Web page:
• He believes everybody should be left with their worth not being diminished “in any ways or means.” He would not diminish anybody in public. He does not do that and has never done that.
  • His conduct during meetings was always appropriate. He was not inappropriate with his comments, demeanor, or addressing other people.
  • From his perspective, it got to the point with Complainant 1 that unless you agreed with her, she was diminished or demeaned. “That was the vibe that she gave off.”

Three of the seven witnesses interviewed by Shepherd said they heard Respondent 2 call Complainant 1 “little girl”.

Manotick Messenger advertisement

The report outlined a formal complaint contained an allegation about an inappropriate Manotick Messenger article or advertisement. Complainant 2’s evidence is that Respondent 3 wrote and submitted a full-page article about the Manotick Women’s Day event in November 2022. Complainant 2 explained that the article only speaks of Respondent 3 and her business, thanks Witness 12, her colleague and friend, and does not mention the BIA’s two Executive Directors of the MBIA Board. The Complainant alleged that Respondent 3 asked for the article to run twice and billed to the MBIA.

Complainant 2 explained that Respondent 3 and Witness 12 are not involved in the organizing of Women’s Day in Manotick and this event has nothing to do with individual businesses. Complainant 2 felt strongly that the Executive Directors needed to be thanked for their work. According to Complainant 2, the article was brought to her attention by another local business owner who indicated other business owners were upset by the article because it wasn’t properly thanking people who should have been thanked.

A copy of the invoice for the article was obtained through the investigation. The invoice confirms the MBIA paid for the November 18 article but does not indicate whether the article was expected to run in one or two cycles of the newspaper.

In response to the allegation, Respondent 3’s evidence is that she placed an article/advertisement in the December 16, 2022 issue of the Manotick Messenger and it was not related to Manotick’s Women’s Day events. Respondent 3 indicated the article was a personal advertisement in which Respondent 3 thanked members of the community for their support during her time as Chair for the MBIA. Respondent 3 provided documentation that confirmed that she personally paid for one cycle of the December 16th advertisement. As the article was paid for personally, Respondent 3 maintained that she was under no obligation to mention the executive directors of the MBIA in the advertisement.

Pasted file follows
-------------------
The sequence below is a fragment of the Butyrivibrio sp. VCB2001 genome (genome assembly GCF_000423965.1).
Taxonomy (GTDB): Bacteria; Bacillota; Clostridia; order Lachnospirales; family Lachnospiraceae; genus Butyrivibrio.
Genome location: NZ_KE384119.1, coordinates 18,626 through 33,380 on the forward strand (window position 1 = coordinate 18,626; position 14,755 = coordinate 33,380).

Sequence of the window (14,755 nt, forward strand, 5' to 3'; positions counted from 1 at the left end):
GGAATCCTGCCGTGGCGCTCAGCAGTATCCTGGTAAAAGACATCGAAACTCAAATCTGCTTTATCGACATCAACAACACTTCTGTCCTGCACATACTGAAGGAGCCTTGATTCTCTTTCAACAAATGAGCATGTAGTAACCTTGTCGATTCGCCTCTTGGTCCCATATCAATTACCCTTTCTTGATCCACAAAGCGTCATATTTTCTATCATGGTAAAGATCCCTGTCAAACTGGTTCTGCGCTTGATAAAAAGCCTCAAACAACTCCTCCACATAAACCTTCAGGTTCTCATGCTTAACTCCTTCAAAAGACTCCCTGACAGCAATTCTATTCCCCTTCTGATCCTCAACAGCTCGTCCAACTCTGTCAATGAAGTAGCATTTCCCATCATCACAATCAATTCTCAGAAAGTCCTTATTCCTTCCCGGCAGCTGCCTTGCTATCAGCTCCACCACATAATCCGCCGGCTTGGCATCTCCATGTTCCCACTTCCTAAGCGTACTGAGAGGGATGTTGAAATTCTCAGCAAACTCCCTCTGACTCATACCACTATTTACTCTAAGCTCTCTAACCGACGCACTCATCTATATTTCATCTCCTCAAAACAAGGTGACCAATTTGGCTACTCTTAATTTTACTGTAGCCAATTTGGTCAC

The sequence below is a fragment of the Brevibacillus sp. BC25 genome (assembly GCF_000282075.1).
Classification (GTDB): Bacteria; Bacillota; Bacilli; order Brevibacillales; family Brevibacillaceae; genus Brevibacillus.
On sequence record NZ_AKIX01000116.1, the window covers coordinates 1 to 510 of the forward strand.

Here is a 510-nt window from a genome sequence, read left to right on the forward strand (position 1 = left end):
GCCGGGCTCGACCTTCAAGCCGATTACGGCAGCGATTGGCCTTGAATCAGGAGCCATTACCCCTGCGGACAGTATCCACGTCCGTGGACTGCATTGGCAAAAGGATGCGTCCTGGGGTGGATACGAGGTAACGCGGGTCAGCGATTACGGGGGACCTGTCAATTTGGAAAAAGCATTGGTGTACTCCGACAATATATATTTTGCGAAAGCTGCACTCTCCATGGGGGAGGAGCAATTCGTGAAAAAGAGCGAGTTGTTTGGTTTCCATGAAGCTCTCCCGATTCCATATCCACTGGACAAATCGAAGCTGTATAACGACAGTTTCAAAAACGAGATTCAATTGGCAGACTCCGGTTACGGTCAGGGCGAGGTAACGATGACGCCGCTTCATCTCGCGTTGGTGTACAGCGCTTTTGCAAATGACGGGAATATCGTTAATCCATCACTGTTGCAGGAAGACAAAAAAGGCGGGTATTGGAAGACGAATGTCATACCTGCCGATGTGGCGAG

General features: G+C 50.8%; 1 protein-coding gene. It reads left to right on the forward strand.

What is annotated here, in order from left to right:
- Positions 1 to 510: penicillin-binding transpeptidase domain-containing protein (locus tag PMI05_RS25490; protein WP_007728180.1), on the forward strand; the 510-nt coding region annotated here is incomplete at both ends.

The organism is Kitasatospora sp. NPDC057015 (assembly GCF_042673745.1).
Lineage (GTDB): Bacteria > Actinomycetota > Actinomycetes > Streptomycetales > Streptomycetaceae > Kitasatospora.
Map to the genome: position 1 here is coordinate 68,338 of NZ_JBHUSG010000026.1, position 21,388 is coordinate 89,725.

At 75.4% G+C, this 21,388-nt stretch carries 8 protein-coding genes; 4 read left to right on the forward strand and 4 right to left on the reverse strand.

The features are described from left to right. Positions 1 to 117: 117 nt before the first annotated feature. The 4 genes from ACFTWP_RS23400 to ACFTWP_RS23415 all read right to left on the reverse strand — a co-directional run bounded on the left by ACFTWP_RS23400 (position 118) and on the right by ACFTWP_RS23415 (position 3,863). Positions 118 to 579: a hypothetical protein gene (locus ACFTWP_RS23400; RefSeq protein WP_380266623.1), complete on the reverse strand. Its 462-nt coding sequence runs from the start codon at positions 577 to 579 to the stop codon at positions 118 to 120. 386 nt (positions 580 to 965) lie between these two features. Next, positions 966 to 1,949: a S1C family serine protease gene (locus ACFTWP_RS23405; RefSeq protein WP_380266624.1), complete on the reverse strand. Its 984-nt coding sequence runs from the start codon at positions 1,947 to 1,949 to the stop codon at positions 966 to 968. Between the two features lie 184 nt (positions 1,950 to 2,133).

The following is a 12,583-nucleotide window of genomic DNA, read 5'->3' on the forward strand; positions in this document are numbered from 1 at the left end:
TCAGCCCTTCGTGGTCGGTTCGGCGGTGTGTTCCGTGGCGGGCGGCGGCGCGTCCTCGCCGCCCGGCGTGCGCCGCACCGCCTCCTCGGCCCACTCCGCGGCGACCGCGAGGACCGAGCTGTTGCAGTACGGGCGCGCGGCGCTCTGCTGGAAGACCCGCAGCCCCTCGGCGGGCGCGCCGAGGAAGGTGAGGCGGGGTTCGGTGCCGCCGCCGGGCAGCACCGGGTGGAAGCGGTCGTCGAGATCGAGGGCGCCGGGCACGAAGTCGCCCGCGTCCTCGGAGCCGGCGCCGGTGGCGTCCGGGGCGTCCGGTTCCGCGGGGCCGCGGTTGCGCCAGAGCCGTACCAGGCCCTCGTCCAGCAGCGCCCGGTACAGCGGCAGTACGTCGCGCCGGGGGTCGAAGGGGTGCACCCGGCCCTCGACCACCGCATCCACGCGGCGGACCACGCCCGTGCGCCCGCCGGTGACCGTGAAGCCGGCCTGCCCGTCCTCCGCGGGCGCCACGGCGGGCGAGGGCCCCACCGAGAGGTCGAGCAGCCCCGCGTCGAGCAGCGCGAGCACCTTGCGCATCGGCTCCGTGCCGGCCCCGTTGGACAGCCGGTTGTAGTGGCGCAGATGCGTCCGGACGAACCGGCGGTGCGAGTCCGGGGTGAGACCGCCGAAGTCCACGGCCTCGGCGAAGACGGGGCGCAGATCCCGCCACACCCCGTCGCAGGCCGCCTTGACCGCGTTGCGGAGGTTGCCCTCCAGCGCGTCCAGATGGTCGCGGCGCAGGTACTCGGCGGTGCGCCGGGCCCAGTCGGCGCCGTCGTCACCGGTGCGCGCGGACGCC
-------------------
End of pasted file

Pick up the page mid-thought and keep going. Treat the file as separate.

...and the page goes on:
The evidence confirms there were two separate advertisements: one on November 18and another on December 16. As Complainant 2 described, the November 18advertisement speaks of Manotick’s Women’s Day event. The article makes general reference to the significant effort required to organize the event and a general thank you to the local businesses. The article also includes a general thank you to volunteers and specifically names three individuals, including Witness 12. The two Executive Directors are not named in the article. The article ends with Respondent 3’s signature which includes her professional title and business, followed by her title as Chair of the MBIA.

As Respondent 3 described, the December 16 advertisement was a thank you/farewell letter to the community. In the advertisement, Respondent 3 recognizes many groups and individuals who supported her and the MBIA during her eight years as Chair. The advertisement concludes with Respondent 3’s signature, this time only including her professional title and business.

“While the November 18 advertisement mentions Respondent 3’s business and her professional colleague (Witness 12), I do not find that this constitutes misconduct,” stated Shepherd.

In her conclusion, Shepherd stated that she found the conduct of two of the respondents contravened section(s) of the Code of Conduct.

“BIA members serve on the Boards of Management in a voluntary capacity. For this reason, I have not considered a suspension of remuneration as a potential penalty in either case.

“Respondent 2 has been a member of the MBIA for many years. He occupied the role of Chair for four terms and held the position in high regard. However, Respondent 2 undermined and bullied the Chair on several occasions. Respondent 2 acknowledged l, that in one instance his lack of email etiquette showed his frustration, and indicated that, on occasion, to make a point, “one has to be a little more forceful about it.” Respondent 2 continues to sit on the MBIA Board.

“I recommend that the MBIA issue a reprimand to Respondent 2. This is a fair sanction in light of the repeated violation of decorum rules in place to ensure a safe and respectful environment for board members, and for staff.

“In respect of Respondent 3, I do not recommend any penalty or remedial measures in response to contraventions of the Code of Conduct. Respondent 3 is no longer a member of the MBIA. For this reason, issuing a reprimand does not serve a practical purpose and imposing remedial measures is beyond the authority of the MBIA.

“Beyond penalties and remedial measures, I recommend the development of training and policies to support BIA members in their public function. The investigation revealed that many members misunderstood roles and meeting procedures. The investigation also identified areas where detailed policies and procedures would establish better accountability and transparency (e.g., appropriate expenses, expectations for engaging in work-related communications outside of normal business hours, procedures for hiring BIA staff, etc.)”